Born January 25, 1916, in Skiatook, Okla., Lee Frank “Pop” Ivy served as a player, coach, and scout for multiple football franchises.

He holds the distinction of being the only person coach in the NFL, the AFL, and the Western Interprovincial Football Union (a forerunner to the Canadian Football League) in a coaching and scouting career that spanned 36 seasons.

Ivy earned his nickname due to premature baldness in college while playing at both offensive end and defensive end at the University of Oklahoma.

While at Oklahoma, he played both offense and defense for the
Sooners, earning All-American honors in 1939.

Ivy was known as an iron-man athlete for never missing a game
and never leaving the field as a Sooner.

His most fabled moment came against Oklahoma’s archrival as he caught a deflected pass against the Texas Longhorns for the go-ahead touchdown.

In the 1940 NFL Draft, Ivy was drafted by the Pittsburgh Steelers but was traded in October of his rookie season to the Chicago Cardinals, where he played through the 1947 season and continued in iron-man mode throughout his pro career as he’d done in college.

His best season came in 1942 when he finished second in the league with 27 receptions, bested by legendary Don Hutson.

Ivy capped his playing career by helping the Cardinal franchise win its only NFL championship in 1947.

Oklahoma coach Bud Wilkinson (wearing tie) schemes in 1949 with assistants (L-R) Gomer Jones, Frank “Pop” Ivy, and Bill Jennings.

Immediately following his playing career, he entered the coaching ranks as an assistant at his alma mater, coaching alongside the legendary Oklahoma Head Coach Bud Wilkinson.

Wilkinson and Ivy helped popularize the Split-T formation and guided the Sooners to the 1950 national championship.

Ivy then headed north in 1954 to coach the WIFU’s Edmonton Eskimos, leading them to three straight Grey Cup championships from 1954-56 and finishing with a 50-14 record.

A man well ahead of his time, Ivy was considered an innovator in Canadian football, accelerating its wide-open game by using the twin fullback system, the quick-snap, and the short kickoff.

In addition, he schemed the formation known as the “lonesome quarterback,” the precursor to today’s shotgun formation.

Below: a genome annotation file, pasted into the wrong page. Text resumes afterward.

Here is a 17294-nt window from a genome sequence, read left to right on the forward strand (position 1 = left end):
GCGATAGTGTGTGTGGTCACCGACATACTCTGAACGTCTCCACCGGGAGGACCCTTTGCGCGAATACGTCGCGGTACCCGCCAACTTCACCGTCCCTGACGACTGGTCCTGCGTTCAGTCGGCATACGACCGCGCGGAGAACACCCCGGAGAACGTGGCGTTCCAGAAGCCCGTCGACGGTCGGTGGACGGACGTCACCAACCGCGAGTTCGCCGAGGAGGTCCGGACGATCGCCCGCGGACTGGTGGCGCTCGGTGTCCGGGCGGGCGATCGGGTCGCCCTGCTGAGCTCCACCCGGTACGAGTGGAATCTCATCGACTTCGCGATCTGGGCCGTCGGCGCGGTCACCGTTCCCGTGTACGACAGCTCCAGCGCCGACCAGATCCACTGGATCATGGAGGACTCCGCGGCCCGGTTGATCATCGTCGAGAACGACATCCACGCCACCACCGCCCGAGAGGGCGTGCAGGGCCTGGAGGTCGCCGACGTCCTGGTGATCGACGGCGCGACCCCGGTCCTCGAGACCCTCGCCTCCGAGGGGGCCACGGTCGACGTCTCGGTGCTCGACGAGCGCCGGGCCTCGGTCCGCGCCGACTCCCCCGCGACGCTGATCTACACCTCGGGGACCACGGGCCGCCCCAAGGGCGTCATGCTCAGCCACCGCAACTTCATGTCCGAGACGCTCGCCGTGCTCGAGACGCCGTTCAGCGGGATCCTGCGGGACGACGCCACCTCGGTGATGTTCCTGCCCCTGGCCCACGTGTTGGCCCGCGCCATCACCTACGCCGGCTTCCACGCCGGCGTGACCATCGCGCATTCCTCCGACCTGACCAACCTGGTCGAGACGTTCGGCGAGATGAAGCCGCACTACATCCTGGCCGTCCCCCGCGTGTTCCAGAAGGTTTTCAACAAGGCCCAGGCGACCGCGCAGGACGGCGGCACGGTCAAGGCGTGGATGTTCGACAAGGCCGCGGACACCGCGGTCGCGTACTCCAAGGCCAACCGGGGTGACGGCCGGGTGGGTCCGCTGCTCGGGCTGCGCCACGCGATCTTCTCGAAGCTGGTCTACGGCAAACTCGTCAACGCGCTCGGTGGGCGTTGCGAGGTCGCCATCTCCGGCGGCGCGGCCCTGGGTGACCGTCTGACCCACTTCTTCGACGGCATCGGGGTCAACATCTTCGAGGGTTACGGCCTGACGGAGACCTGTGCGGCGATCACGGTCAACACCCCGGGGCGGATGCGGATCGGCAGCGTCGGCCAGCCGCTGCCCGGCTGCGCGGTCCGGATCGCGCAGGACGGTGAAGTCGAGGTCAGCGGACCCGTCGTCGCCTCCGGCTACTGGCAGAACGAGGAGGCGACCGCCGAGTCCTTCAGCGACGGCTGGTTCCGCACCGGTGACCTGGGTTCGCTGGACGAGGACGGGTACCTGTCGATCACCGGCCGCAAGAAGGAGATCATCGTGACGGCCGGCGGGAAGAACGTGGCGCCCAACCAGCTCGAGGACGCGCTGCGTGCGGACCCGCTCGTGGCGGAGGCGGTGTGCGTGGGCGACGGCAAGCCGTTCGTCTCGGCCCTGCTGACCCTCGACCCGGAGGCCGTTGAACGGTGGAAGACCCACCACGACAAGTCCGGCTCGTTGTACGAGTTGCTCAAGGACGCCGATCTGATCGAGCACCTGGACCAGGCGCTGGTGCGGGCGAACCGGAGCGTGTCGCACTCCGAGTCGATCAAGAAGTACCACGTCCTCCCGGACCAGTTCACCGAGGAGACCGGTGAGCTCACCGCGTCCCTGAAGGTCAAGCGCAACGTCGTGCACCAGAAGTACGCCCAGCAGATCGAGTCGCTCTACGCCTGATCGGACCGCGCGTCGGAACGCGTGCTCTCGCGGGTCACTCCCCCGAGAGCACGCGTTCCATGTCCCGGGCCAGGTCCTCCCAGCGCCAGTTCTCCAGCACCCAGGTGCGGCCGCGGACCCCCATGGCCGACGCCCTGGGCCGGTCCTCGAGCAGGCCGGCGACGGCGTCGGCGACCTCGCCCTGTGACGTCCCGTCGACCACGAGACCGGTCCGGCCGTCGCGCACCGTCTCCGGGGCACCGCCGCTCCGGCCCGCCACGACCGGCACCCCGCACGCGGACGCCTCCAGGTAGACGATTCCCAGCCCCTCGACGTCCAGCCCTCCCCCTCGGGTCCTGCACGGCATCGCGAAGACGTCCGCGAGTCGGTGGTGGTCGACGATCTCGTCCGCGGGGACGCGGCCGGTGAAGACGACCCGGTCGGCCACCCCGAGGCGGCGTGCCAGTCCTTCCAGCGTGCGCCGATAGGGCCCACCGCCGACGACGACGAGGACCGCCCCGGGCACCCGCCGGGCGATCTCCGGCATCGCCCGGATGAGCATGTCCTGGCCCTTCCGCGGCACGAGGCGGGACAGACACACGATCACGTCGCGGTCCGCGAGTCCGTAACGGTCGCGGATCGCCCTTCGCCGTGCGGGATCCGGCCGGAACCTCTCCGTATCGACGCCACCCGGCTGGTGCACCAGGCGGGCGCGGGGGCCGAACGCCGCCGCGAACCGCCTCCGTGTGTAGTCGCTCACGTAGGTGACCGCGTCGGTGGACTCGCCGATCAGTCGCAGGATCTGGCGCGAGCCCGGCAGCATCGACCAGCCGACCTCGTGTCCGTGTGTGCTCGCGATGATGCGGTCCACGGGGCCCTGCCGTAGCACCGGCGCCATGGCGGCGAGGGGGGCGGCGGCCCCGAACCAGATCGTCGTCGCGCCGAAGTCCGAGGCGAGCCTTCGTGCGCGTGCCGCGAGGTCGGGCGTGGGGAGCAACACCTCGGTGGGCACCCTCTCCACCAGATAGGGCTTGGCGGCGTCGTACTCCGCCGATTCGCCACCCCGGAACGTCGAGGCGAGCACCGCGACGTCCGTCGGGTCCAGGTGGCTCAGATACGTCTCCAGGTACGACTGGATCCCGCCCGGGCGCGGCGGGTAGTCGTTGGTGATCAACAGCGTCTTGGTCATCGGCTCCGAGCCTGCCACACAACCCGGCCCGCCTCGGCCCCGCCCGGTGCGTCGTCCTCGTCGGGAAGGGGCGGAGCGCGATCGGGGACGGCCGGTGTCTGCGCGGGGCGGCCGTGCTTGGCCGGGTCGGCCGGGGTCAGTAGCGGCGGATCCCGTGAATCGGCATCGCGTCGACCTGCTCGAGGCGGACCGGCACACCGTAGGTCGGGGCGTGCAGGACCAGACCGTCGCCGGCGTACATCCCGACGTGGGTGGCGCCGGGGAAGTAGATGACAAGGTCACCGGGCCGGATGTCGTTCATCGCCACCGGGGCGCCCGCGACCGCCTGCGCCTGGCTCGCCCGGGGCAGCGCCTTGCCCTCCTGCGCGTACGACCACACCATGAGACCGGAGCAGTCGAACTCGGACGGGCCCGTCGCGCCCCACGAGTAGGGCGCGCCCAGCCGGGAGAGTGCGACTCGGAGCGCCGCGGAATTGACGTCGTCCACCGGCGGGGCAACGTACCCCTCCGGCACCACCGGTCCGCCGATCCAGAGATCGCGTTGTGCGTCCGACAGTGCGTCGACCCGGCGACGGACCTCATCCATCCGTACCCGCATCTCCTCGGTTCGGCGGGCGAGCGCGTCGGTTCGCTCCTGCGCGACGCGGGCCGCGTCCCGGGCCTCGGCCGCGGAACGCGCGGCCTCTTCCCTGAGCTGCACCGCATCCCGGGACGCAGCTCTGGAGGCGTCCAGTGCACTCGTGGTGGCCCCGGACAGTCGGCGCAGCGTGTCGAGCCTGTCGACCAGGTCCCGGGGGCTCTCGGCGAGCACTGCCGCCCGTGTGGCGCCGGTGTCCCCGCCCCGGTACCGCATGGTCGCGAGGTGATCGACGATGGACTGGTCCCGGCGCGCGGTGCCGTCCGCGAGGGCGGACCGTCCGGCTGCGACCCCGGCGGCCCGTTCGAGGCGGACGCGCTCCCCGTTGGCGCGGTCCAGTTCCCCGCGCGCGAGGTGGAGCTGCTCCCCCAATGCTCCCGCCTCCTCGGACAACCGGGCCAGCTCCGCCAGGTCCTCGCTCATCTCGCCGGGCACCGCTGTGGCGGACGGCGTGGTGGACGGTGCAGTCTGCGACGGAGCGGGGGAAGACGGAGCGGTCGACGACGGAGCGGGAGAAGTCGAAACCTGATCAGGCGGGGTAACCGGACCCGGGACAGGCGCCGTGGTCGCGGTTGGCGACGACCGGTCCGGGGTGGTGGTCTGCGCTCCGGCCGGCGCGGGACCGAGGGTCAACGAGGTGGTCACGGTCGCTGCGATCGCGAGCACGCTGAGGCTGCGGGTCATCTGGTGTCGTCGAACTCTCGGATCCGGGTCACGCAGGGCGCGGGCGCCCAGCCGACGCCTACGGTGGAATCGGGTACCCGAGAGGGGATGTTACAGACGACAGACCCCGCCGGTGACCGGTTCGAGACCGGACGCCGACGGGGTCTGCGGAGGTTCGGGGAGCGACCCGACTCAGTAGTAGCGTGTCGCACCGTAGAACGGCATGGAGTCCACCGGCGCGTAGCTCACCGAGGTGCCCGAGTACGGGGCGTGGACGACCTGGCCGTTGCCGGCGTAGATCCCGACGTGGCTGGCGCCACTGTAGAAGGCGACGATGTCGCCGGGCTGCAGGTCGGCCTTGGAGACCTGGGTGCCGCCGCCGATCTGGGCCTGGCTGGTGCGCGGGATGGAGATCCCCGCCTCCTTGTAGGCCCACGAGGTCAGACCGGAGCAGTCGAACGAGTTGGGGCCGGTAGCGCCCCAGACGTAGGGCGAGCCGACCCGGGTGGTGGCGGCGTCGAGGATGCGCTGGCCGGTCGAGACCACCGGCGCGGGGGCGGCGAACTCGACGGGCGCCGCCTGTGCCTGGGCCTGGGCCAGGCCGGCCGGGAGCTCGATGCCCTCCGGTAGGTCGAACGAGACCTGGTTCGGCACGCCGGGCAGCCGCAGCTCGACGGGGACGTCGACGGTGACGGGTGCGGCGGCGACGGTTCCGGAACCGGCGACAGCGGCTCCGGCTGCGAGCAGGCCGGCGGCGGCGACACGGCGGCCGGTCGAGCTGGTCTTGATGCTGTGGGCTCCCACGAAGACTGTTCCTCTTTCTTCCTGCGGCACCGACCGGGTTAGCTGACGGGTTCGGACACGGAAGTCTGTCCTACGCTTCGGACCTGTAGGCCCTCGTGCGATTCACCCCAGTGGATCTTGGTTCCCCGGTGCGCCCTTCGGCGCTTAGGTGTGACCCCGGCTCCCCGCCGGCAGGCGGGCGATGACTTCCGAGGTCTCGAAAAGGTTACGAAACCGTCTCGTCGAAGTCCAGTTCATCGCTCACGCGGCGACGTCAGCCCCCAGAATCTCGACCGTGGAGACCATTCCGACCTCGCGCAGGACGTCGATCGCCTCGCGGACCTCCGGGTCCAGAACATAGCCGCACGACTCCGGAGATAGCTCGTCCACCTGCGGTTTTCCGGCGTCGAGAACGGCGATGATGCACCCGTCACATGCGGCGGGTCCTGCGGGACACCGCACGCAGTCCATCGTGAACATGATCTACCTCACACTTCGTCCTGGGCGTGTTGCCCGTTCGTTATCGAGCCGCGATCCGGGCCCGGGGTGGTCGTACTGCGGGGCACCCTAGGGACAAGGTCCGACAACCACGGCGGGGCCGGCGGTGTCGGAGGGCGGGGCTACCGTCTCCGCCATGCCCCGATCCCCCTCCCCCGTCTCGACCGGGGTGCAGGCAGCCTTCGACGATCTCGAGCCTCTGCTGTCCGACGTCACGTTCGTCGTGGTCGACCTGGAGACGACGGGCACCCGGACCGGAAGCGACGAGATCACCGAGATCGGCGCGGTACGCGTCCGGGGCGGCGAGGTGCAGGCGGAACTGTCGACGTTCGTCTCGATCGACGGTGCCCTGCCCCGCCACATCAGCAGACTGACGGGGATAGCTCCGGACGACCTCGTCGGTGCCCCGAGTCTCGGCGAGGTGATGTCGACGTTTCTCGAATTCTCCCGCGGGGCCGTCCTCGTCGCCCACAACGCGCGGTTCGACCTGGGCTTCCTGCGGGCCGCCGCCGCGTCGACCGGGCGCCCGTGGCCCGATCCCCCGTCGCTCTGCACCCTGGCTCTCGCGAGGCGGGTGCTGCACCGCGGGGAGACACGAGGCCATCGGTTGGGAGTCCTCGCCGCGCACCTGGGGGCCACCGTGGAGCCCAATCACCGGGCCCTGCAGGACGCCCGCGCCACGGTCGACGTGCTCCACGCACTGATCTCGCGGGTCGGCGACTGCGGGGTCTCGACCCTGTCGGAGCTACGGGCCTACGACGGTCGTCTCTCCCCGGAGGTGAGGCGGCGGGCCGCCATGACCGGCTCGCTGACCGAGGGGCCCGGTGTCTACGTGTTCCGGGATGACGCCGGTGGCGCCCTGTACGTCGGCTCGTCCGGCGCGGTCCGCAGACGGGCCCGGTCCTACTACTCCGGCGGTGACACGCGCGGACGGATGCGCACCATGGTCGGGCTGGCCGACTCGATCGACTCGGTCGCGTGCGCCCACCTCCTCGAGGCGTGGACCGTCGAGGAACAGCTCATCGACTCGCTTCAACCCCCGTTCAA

After four seasons in Canada, Ivy returned to the NFL to coach the Chicago/St. Louis Cardinals, posting a 17-31-2 record in four seasons before finishing his head coaching career in the AFL with the Houston Oilers.

During his time with the Oilers, he compiled a 17-12 record in two seasons and guided Houston to a conference title and a heartbreaking overtime loss in the 1962 championship.

Before the 1963 campaign, Ivy inked a two-year deal with the Oilers that gave him complete personnel authority.

After posting an 11-3 mark in 1962, the Oilers slipped to a 6-8 record in 1963, their first losing season in franchise history, but Ivy’s job appeared to be secure.

During the offseason, Ivy hired former college and pro standout player Sammy Baugh as an assistant coach in May 1964 but, like numerous Houston head coaches before and after him, was shockingly fired by Oilers owner Bud Adams on June 1 and replaced by Baugh.

Ivy would never serve again as a head coach, but he went on to spend another 20 years in various coaching roles and as a scout with the NFL’s New York Giants before retiring in 1984.

He passed away in 2003 in Norman, Okla., at age 87.

Dillon Holloway is a native Mississippian currently residing in central Oklahoma. He is a rabid football fan and a historian of the sport. He is a husband, a military officer, volunteer teacher and football coach, and emerging guest speaker. He graduated from the University of Mississippi with a bachelor’s in English and a minor in aerospace studies. He played football from pee-wee through high school, winning the 2A Midsouth Association of Independent Schools (MAIS) state championship and was named first-team all-district guard in 2011. Since his first football practice, he has always made the sport a part of his life in some fashion, and writing for Miss Ya Blue! allows him to continue to do so.

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